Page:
University of Bath researchers said it could even be linked to a smartphone app which warns diabetics when to take action. The new device promises to replace the current and unpopular method to test blood sugars used by millions of diabetics.
Almost 3.7 million Britons and have been diagnosed and it is expected to increase to five million by 2025.
Professor Richard Guy, from the university’s Department of Pharmacy and Pharmacology, said: “A non-invasive – that is, needleless – method to monitor blood sugar has proven a difficult goal to attain.
“The closest that has been achieved has required either at least a single-point calibration with a classic ‘finger-stick’, or the implantation of a pre-calibrated sensor via a single needle insertion.
“The monitor developed at Bath promises a truly calibration-free approach, an essential contribution in the fight to combat the ever-increasing global incidence of diabetes.”
The patch taps into glucose in the skin through an array of miniature sensors which use a small electric current.
Glucose collects in tiny reservoirs where it is measured, with the ability to take readings every ten to 15 minutes over several hours.
Researchers now hope it can become a low-cost wearable sensor which sends regular measurements to a wearer’s phone or smartwatch.
Alerts could also be set up to warn a wearer when to take action, they said.
Dr Adelina Ilie, from the Department of Physics, said: “The specific architecture of our array permits calibration-free operation and it has the further benefit of allowing realisation with a variety of materials in combination.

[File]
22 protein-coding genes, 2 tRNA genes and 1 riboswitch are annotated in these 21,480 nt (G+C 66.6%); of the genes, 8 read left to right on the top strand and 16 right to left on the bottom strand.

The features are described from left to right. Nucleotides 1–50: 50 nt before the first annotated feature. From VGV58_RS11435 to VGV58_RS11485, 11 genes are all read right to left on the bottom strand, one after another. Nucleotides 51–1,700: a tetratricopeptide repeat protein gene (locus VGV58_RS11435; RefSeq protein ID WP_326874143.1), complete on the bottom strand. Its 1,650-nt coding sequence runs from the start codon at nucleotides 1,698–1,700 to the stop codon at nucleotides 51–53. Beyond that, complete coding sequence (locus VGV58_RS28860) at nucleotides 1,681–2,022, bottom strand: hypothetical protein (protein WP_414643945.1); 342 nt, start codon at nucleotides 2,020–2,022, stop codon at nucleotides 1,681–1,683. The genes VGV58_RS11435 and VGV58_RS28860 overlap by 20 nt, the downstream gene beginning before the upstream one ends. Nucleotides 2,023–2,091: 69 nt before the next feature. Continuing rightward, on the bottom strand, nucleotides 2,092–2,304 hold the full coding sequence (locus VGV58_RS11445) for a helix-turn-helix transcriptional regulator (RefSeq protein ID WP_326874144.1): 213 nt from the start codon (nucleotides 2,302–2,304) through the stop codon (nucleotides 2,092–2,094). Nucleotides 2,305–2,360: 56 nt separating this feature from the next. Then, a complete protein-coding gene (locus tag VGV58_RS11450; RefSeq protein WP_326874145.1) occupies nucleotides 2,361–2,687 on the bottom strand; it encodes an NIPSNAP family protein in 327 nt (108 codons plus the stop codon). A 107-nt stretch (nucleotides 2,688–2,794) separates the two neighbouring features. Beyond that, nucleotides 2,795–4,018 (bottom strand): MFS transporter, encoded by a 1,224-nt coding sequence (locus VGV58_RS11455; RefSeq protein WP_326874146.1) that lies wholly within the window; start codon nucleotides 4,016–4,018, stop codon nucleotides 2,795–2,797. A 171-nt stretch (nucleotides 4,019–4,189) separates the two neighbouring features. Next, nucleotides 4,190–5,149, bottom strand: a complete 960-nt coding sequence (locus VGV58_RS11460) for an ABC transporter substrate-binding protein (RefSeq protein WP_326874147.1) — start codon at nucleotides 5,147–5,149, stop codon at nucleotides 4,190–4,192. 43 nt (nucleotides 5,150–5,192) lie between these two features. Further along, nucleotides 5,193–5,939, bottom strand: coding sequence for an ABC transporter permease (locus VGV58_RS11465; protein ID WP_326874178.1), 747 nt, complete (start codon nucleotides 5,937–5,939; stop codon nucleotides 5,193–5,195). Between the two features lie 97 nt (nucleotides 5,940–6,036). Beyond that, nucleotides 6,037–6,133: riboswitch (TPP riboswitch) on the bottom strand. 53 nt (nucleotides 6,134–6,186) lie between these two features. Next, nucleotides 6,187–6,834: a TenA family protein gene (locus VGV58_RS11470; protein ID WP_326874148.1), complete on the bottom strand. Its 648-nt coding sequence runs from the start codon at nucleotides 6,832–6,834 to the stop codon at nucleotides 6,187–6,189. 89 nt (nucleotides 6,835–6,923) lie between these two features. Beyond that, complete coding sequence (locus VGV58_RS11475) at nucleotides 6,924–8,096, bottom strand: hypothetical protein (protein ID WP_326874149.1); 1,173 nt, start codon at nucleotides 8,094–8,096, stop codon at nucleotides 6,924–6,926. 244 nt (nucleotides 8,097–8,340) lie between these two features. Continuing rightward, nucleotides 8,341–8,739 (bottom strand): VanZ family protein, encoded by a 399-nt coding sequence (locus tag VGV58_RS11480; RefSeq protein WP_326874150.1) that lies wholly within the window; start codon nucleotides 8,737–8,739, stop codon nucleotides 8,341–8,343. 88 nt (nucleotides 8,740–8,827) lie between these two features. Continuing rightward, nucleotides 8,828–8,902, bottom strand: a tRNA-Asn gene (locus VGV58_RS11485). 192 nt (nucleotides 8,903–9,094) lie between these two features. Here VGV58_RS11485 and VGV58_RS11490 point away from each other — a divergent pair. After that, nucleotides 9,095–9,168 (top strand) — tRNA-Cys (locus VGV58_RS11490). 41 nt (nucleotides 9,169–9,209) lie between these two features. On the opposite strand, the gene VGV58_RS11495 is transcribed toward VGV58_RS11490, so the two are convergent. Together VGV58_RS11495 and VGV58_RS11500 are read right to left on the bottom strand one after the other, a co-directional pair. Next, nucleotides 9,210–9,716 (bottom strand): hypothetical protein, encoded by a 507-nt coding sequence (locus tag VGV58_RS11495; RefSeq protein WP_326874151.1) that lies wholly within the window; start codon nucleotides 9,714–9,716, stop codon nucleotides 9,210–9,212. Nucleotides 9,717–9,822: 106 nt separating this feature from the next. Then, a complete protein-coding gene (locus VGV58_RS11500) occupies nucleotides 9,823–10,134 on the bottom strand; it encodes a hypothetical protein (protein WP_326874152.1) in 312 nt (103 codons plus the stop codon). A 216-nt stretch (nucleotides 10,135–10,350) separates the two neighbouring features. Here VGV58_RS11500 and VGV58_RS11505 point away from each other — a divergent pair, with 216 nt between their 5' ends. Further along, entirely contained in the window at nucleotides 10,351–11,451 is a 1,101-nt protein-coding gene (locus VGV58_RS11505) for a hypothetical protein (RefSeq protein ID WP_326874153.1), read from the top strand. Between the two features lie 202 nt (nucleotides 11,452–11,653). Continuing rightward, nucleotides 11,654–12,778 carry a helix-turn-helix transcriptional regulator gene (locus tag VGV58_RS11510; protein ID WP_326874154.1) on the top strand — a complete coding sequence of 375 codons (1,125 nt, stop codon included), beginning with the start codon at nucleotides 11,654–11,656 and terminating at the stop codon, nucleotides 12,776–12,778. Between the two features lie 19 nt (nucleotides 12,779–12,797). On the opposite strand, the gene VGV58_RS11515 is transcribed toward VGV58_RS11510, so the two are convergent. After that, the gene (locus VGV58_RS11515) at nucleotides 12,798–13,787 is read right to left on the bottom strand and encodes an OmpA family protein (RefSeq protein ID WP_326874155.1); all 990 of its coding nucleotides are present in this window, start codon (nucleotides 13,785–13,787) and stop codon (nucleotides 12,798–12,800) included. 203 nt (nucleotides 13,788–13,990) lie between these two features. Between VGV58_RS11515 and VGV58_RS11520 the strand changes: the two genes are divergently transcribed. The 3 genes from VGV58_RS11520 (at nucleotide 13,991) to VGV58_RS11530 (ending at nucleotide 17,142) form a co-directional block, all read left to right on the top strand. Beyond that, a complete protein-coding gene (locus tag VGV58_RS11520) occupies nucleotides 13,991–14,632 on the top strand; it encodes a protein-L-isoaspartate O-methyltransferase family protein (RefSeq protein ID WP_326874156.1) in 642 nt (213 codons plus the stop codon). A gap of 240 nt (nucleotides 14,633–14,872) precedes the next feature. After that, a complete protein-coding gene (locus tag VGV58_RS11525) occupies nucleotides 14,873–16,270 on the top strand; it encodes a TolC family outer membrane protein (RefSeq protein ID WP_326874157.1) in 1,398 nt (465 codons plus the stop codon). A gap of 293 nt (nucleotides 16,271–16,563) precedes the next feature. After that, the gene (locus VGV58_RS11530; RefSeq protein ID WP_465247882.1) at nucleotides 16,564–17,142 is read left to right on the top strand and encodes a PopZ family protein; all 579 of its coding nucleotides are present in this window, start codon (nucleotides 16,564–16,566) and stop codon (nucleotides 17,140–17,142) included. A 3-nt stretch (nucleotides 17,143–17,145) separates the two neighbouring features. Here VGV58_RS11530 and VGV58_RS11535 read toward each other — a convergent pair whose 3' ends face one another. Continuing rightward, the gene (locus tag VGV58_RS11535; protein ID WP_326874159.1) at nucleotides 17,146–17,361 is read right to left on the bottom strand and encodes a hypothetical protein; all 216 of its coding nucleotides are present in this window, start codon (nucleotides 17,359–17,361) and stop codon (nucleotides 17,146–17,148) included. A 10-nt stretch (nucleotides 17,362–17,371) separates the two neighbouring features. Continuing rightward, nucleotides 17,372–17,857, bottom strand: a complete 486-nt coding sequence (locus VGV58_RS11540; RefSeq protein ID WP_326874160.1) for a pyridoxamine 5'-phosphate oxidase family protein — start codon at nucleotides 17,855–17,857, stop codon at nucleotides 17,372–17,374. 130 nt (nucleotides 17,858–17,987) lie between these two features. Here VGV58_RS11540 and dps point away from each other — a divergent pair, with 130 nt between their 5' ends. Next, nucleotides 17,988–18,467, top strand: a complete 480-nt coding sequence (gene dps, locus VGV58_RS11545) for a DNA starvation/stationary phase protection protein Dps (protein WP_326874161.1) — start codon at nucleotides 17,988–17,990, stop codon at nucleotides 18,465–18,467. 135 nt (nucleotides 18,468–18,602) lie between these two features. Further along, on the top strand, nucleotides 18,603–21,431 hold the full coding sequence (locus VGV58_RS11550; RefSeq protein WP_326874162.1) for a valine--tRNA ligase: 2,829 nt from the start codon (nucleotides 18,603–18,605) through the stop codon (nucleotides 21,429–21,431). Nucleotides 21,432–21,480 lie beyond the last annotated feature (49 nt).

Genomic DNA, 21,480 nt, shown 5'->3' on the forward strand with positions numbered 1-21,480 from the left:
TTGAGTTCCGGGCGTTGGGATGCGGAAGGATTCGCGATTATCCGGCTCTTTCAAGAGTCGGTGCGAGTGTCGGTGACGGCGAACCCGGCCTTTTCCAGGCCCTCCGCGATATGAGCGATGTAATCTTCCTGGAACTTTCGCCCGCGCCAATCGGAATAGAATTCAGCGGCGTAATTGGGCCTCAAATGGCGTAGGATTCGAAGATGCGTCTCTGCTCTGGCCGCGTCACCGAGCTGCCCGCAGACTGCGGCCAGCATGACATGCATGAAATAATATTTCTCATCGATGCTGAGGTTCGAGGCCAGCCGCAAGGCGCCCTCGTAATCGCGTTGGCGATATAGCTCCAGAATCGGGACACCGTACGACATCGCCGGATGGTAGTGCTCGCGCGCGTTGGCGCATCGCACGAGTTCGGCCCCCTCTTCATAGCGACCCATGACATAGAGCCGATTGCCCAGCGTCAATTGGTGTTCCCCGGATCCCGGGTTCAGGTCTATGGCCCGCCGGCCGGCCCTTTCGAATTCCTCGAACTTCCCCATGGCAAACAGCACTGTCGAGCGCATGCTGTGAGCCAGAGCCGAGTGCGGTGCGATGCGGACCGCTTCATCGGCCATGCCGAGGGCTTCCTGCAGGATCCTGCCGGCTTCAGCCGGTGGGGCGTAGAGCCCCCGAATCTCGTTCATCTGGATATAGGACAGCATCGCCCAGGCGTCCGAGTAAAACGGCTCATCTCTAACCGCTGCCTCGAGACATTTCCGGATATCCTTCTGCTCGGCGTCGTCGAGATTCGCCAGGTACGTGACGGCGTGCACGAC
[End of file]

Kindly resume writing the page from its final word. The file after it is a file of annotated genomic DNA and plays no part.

“We utilised graphene as one of the components as it brings important advantages. Specifically, it is strong, conductive, flexible, and potentially low-cost and environmentally friendly.
“In addition, our design can be implemented using high-throughput fabrication techniques like screen printing, which we hope will ultimately support a disposable, widely affordable device.”
An important advantage over other test devices is that each miniature sensor of the array can operate on a small area over an individual hair follicle, the scientists said.
They explained this significantly reduces variability in glucose extraction and increases the accuracy of the measurements.
The team initially tested the patch on pig skin, which showed it could accurately track glucose levels across the range seen in diabetic human patients.
Further tests on healthy human volunteers again showed it could track blood sugar variations throughout the day.
They now hope to improve the design to allow for full functionality across a 24-hour wear period and carry out clinical trials.
In Britain just under six per cent of adults have diabetes and the NHS spends around 10 per cent of its budget on monitoring and treating the disease.
But up to 50 per cent of adults with diabetes are undiagnosed. The study was published in the journal Nature Nanotechnology.
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